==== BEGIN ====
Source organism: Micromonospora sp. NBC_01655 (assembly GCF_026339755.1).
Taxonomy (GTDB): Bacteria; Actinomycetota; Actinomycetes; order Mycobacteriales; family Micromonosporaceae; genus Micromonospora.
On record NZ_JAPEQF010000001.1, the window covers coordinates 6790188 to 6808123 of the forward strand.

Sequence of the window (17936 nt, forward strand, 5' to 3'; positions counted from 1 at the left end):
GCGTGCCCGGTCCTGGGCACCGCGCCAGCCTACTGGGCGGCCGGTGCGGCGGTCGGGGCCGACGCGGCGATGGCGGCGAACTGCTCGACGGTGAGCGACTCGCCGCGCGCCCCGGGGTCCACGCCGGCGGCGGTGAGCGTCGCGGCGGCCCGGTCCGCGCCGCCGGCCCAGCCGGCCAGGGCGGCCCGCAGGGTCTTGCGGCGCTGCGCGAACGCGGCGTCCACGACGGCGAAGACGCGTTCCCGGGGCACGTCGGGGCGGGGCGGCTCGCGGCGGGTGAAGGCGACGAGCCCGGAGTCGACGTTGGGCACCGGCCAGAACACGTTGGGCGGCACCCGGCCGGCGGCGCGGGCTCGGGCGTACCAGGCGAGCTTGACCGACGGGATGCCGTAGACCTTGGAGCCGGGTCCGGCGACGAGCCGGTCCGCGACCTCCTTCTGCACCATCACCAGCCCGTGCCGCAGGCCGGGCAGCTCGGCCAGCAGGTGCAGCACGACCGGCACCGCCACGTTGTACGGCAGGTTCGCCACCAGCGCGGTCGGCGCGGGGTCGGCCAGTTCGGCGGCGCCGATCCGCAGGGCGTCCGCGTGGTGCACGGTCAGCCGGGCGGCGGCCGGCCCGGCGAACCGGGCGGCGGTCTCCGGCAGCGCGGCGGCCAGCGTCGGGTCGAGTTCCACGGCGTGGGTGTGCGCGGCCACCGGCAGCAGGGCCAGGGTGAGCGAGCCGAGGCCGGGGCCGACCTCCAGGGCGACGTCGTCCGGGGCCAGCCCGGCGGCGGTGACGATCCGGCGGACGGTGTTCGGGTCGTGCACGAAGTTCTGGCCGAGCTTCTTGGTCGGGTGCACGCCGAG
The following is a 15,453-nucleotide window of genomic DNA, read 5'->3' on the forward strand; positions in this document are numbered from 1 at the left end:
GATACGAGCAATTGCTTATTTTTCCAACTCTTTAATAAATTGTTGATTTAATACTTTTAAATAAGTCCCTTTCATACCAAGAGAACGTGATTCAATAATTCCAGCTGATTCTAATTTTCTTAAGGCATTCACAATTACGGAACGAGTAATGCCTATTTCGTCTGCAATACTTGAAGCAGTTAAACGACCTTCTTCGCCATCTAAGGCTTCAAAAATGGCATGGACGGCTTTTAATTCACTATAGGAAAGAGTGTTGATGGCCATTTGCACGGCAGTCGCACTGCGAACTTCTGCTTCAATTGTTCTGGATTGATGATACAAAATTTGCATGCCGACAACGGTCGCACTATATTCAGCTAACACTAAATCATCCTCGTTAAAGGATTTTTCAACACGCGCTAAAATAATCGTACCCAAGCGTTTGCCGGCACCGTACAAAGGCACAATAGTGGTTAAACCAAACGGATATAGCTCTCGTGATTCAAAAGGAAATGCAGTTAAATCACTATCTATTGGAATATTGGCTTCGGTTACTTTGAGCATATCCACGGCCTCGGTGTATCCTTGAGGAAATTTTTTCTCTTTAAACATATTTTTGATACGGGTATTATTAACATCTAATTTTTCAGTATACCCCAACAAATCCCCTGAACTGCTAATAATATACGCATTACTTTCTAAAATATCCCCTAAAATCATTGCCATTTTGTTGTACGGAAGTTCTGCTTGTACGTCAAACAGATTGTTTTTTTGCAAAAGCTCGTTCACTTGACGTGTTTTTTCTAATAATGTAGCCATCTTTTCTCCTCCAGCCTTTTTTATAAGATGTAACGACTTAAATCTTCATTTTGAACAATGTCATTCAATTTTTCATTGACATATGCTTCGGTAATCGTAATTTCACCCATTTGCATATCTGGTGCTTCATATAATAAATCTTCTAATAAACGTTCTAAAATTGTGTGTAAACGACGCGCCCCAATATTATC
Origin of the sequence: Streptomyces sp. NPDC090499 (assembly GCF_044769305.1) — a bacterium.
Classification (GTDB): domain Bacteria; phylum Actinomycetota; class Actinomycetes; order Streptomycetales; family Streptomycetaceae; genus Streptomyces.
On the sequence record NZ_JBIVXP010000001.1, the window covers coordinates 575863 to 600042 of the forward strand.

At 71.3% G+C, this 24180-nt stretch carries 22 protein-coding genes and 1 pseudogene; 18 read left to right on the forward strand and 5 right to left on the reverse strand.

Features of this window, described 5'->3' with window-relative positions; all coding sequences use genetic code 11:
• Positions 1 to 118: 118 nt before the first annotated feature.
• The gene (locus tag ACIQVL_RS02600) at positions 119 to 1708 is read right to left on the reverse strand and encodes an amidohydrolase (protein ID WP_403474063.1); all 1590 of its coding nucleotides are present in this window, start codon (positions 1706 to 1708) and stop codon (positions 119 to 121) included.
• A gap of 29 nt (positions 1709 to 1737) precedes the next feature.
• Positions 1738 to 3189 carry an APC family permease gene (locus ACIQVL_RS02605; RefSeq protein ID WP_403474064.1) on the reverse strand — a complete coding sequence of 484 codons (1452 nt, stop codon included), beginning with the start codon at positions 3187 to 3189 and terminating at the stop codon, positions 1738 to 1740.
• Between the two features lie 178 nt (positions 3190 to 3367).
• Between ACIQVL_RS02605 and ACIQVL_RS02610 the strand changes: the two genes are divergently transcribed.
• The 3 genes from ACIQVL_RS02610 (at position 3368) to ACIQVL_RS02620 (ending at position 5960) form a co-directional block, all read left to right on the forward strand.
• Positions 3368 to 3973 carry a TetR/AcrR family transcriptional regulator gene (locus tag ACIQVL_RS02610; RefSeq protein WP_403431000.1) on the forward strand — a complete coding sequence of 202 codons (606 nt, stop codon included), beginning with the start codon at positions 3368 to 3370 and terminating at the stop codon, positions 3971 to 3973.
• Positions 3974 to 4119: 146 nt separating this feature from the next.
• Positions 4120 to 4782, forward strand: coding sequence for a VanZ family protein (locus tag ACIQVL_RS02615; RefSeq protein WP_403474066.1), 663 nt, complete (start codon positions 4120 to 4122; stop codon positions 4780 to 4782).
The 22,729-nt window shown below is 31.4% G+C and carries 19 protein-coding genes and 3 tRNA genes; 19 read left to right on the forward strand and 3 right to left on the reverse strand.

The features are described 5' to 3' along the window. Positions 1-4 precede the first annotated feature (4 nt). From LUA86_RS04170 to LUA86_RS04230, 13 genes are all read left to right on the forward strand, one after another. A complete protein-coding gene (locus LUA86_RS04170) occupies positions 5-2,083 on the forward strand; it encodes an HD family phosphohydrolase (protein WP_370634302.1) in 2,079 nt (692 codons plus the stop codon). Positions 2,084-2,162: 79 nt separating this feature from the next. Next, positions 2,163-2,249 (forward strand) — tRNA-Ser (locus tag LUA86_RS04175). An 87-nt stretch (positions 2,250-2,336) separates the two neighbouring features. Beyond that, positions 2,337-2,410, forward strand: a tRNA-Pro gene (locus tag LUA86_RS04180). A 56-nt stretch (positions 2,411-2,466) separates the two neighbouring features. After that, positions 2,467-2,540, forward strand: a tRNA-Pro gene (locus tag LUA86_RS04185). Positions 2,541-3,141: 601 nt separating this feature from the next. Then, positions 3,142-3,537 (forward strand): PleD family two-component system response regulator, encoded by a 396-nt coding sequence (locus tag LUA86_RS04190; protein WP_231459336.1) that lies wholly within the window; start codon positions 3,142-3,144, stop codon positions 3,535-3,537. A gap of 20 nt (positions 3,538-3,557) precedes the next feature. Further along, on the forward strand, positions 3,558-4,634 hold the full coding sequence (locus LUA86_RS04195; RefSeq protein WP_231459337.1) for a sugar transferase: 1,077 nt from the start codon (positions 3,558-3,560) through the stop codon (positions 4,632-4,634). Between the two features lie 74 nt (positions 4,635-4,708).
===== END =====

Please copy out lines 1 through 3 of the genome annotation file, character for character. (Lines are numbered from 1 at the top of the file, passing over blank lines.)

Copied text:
Source organism: Micromonospora sp. NBC_01655 (assembly GCF_026339755.1).
Taxonomy (GTDB): Bacteria; Actinomycetota; Actinomycetes; order Mycobacteriales; family Micromonosporaceae; genus Micromonospora.
On record NZ_JAPEQF010000001.1, the window covers coordinates 6790188 to 6808123 of the forward strand.